How to Reduce the High Cost of Prescriptions

By J. Troha via Wikimedia commons

By J. Troha via Wikimedia commons

$4 copays. $20 copays. 10% coinsurance. If you are on many medications, the costs of those prescriptions--even if each one doesn't cost a lot--can really add up! Whether you have employer insurance, a Marketplace plan, Medicare or Medicaid, you might be interested in some of these ideas. 

1. Understand how your insurance works and what the costs are for medications. There are a few ways to do this, but a good place to start is by calling customer service for your insurance. Generally, the customer service number can be found on your insurance card. The customer service staff should be able to explain to you how your insurance works, and what the costs will be for different medications, based on the insurance company's formulary.

2. A formulary is, at its essence, a list of medications that are covered by an insurance company, categorized by level or tier. Here's an example. The three lowest-cost Marketplace plans in Washtenaw County all use the Blue Care Network formulary. To find the formulary, I typed into Google, "Blue Care Network Select Silver formulary." I found their Custom Drug List

[Starting January 1 all Michigan Medicaid plans will use the same formulary. It has a convenient way to search for medications, and you can find it here.]

Now let's say that I take a couple of asthma/allergy drugs, and I want to know what their "Tier" is, because that will tell me the copay amounts. I use "control F" and type into the search box the name of the medications I am looking for. Let's say I take Singulair and Xopenex HFA. I type those names into the search box.

Singulair has a generic name as well, montelukast sodium (search by either one!) and is marked as a Tier 1B medication. (That is generic, but not the least expensive generics--in the BCN terminology those are Tier 1A.)

Xopenex HFA is a Tier 3 medication. That one is going to be expensive! But the formulary also suggests some generic alternatives: Albuterol(g), Proair HFA, Respiclick; Ventolin HFA, Xopenex(g)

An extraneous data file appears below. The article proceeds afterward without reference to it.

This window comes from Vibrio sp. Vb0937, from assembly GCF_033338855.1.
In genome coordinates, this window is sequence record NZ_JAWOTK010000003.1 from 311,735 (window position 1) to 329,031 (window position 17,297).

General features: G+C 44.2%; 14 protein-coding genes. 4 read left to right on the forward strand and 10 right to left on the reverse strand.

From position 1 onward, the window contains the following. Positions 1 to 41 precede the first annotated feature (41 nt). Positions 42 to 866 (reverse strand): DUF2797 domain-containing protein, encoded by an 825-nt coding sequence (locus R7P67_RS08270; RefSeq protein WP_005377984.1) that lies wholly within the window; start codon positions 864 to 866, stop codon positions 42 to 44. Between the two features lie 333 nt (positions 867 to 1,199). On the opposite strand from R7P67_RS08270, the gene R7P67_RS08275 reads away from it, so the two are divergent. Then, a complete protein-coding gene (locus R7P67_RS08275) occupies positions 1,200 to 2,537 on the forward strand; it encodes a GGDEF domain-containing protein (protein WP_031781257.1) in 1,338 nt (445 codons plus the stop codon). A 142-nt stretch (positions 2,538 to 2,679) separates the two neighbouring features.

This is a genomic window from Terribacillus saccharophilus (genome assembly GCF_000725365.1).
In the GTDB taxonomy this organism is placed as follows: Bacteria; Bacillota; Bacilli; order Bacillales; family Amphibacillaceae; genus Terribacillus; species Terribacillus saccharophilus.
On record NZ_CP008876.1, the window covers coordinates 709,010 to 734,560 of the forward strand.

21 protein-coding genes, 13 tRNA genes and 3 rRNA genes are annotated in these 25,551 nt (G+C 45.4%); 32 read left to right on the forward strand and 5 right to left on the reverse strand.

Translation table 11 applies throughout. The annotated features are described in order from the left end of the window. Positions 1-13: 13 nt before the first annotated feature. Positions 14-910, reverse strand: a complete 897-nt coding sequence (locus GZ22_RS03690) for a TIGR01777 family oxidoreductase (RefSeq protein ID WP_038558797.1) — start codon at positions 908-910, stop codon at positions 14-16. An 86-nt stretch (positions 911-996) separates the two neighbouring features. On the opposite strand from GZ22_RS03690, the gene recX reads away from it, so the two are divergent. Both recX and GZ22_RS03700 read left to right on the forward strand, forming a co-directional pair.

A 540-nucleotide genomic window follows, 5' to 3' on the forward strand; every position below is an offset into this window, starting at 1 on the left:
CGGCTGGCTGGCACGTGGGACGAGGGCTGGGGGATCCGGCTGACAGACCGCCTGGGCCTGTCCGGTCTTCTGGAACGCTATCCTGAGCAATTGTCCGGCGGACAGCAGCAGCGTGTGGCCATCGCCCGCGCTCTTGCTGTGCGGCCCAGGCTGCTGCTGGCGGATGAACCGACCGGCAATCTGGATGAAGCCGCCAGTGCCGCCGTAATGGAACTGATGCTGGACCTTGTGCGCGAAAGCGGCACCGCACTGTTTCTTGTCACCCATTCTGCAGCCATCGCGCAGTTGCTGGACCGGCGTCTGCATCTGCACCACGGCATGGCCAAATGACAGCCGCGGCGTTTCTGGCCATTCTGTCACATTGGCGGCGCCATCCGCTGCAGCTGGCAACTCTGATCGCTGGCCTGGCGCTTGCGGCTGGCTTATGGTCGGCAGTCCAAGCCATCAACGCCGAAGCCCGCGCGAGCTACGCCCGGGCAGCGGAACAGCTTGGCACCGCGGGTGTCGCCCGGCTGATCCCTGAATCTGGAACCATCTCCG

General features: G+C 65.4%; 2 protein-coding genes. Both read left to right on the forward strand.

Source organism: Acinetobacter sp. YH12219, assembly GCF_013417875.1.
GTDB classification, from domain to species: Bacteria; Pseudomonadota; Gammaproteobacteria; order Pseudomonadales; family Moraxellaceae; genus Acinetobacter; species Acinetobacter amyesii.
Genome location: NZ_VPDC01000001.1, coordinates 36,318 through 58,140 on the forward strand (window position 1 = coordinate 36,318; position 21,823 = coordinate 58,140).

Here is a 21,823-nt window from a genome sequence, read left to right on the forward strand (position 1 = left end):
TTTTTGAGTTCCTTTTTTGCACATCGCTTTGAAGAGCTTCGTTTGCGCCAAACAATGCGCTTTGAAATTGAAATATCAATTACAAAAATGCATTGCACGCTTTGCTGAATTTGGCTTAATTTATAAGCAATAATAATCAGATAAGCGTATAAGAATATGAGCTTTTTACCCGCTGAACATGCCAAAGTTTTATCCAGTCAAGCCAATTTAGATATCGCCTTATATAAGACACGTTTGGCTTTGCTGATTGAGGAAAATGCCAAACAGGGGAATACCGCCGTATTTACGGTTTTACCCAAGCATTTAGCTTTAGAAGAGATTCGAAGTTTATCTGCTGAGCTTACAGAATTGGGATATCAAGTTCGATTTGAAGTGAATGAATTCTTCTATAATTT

3. The formulary or your local pharmacist may be able to suggest some alternatives to an expensive medication, but to find out if that will work for you, you need to talk to your doctor's office! Pharmacists can be very helpful, but they are generally not familiar with your specific situation--it's more that they understand the general medication alternatives. Doctors do not automatically know what your insurance is or what it covers, and they won't know that the cost matters to you unless you tell them! (Be prepared, also, to be told in some cases that there is no good alternative.)

4. In some cases, you may want to search through goodrx.com to compare medication costs.

A screenshot from goodrx.com. 

A screenshot from goodrx.com. 

Note that, next to Kroger, it suggests that the estimated cash price would be $80, but the price is discounted with a free coupon.

5. In some cases, filling a 90-day supply of a medication you use regularly may save money. 

6. Last, but not least, in some cases there are Prescription Assistance Programs, or PAPs, available to you. You can find a good list at needymeds.org. Criteria to qualify for a PAP vary widely. In the case of the Xopenex HFA, there is a PAP, but you would need to a) have insurance and b) be under 500% of the poverty level ($58,850 for a single person) in order to qualify. If you qualify, the PAP could save you hundreds of dollars. So this may be a good route to go if you have a high-deductible insurance plan. If you think a PAP is necessary for you, generally the doctor's office will have to fill out part of the form. They are used to doing those, so don't be afraid to ask!

 

--R. Kraut

 

 

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